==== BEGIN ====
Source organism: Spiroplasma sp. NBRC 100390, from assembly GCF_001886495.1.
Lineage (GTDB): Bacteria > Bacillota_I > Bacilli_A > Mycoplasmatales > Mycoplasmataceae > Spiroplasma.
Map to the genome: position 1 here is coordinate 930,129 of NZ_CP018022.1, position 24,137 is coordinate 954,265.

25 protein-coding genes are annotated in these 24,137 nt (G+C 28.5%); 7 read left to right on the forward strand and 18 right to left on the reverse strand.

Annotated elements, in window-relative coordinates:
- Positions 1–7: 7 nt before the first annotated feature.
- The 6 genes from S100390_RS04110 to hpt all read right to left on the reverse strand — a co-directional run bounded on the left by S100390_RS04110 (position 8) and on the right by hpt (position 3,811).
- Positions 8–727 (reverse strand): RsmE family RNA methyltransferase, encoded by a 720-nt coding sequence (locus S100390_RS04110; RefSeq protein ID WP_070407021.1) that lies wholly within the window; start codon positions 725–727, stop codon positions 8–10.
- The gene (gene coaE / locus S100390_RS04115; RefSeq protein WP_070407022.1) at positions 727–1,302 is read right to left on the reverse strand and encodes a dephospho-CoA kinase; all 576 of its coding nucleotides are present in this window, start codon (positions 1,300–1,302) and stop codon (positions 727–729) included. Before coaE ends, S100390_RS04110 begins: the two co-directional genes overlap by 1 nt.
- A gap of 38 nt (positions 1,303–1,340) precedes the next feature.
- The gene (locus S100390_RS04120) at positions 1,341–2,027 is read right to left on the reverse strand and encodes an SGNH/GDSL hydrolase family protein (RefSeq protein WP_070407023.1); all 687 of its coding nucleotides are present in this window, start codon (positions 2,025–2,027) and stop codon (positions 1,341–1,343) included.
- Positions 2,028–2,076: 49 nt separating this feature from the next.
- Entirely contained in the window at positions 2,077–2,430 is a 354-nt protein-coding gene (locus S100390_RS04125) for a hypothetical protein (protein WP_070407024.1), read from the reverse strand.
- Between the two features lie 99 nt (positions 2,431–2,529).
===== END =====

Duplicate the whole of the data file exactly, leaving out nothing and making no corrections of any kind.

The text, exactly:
Source organism: Spiroplasma sp. NBRC 100390, from assembly GCF_001886495.1.
Lineage (GTDB): Bacteria > Bacillota_I > Bacilli_A > Mycoplasmatales > Mycoplasmataceae > Spiroplasma.
Map to the genome: position 1 here is coordinate 930,129 of NZ_CP018022.1, position 24,137 is coordinate 954,265.

25 protein-coding genes are annotated in these 24,137 nt (G+C 28.5%); 7 read left to right on the forward strand and 18 right to left on the reverse strand.

Annotated elements, in window-relative coordinates:
- Positions 1–7: 7 nt before the first annotated feature.
- The 6 genes from S100390_RS04110 to hpt all read right to left on the reverse strand — a co-directional run bounded on the left by S100390_RS04110 (position 8) and on the right by hpt (position 3,811).
- Positions 8–727 (reverse strand): RsmE family RNA methyltransferase, encoded by a 720-nt coding sequence (locus S100390_RS04110; RefSeq protein ID WP_070407021.1) that lies wholly within the window; start codon positions 725–727, stop codon positions 8–10.
- The gene (gene coaE / locus S100390_RS04115; RefSeq protein WP_070407022.1) at positions 727–1,302 is read right to left on the reverse strand and encodes a dephospho-CoA kinase; all 576 of its coding nucleotides are present in this window, start codon (positions 1,300–1,302) and stop codon (positions 727–729) included. Before coaE ends, S100390_RS04110 begins: the two co-directional genes overlap by 1 nt.
- A gap of 38 nt (positions 1,303–1,340) precedes the next feature.
- The gene (locus S100390_RS04120) at positions 1,341–2,027 is read right to left on the reverse strand and encodes an SGNH/GDSL hydrolase family protein (RefSeq protein WP_070407023.1); all 687 of its coding nucleotides are present in this window, start codon (positions 2,025–2,027) and stop codon (positions 1,341–1,343) included.
- Positions 2,028–2,076: 49 nt separating this feature from the next.
- Entirely contained in the window at positions 2,077–2,430 is a 354-nt protein-coding gene (locus S100390_RS04125) for a hypothetical protein (protein WP_070407024.1), read from the reverse strand.
- Between the two features lie 99 nt (positions 2,431–2,529).